The small village of Tummel Bridge at the head of Loch Tummel takes its name from the Bridge that General Wade built here in 1733 to carry his Military Road south from Dalnacradoch on the A9 to his bridge at Aberfeldy. That old bridge still stands, although today it is only open to pedestrians, cyclists etc., with a much more boring structure carrying the road alongside.
The old bridge, built in 1733-4 is a rather unusual plan, presumably built as such to cross the river as easily as possible. On the north side, a small arch sits on the river bank, before a kink to the right on the steadily climbing roadway takes us on to the hump-backed main arch across the river. The bridge parapets almost take on a triangular shape at the top, with a small weathered datestone above the arch. The whole structure is built of local rubble stone.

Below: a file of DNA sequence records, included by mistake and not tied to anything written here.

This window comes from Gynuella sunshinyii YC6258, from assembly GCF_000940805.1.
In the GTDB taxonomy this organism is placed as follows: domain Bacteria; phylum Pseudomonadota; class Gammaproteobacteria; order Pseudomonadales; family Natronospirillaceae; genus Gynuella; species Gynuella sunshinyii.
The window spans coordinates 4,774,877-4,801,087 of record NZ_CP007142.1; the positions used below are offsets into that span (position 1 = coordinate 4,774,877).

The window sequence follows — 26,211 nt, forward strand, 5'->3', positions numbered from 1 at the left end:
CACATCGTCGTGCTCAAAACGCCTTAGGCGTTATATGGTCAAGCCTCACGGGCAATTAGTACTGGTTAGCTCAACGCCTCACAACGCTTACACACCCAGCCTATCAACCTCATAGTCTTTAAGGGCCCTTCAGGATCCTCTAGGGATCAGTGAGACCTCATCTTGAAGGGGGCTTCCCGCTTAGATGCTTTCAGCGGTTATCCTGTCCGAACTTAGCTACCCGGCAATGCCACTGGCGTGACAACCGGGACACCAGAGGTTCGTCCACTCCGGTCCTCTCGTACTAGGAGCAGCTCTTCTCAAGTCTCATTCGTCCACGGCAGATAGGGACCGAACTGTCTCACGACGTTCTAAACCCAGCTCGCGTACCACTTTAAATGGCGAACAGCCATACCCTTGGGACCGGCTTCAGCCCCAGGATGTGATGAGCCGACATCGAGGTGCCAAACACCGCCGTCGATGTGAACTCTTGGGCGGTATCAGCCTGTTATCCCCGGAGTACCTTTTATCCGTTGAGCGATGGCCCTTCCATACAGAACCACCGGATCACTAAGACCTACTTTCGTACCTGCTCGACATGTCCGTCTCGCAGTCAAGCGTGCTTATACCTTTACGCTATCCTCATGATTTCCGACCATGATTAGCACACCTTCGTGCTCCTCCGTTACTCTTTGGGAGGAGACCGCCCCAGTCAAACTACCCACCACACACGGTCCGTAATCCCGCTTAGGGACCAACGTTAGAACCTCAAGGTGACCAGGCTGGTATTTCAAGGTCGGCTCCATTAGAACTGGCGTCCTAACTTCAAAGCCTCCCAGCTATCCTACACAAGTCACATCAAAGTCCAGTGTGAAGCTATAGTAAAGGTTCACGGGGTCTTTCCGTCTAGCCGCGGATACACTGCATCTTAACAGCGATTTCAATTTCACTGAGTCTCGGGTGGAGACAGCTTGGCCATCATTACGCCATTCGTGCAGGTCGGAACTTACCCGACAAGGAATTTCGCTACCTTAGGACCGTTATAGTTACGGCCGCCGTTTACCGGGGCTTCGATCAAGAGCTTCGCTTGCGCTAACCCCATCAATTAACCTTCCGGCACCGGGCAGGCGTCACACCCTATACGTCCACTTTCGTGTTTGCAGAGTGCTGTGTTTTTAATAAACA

Whilst shrouded in scaffolding on a recent visit, the new bridge is a dual-span girder bridge, with the northern span being the shorter of the two. The middle pier appears to be built of concrete, and balanced on rocks on the northern river bank, with only the southern span crossing the river (as with the old bridge). Unlike most girder bridges, where the girders sit under the deck, here the girders form the parapets like a Truss Bridge.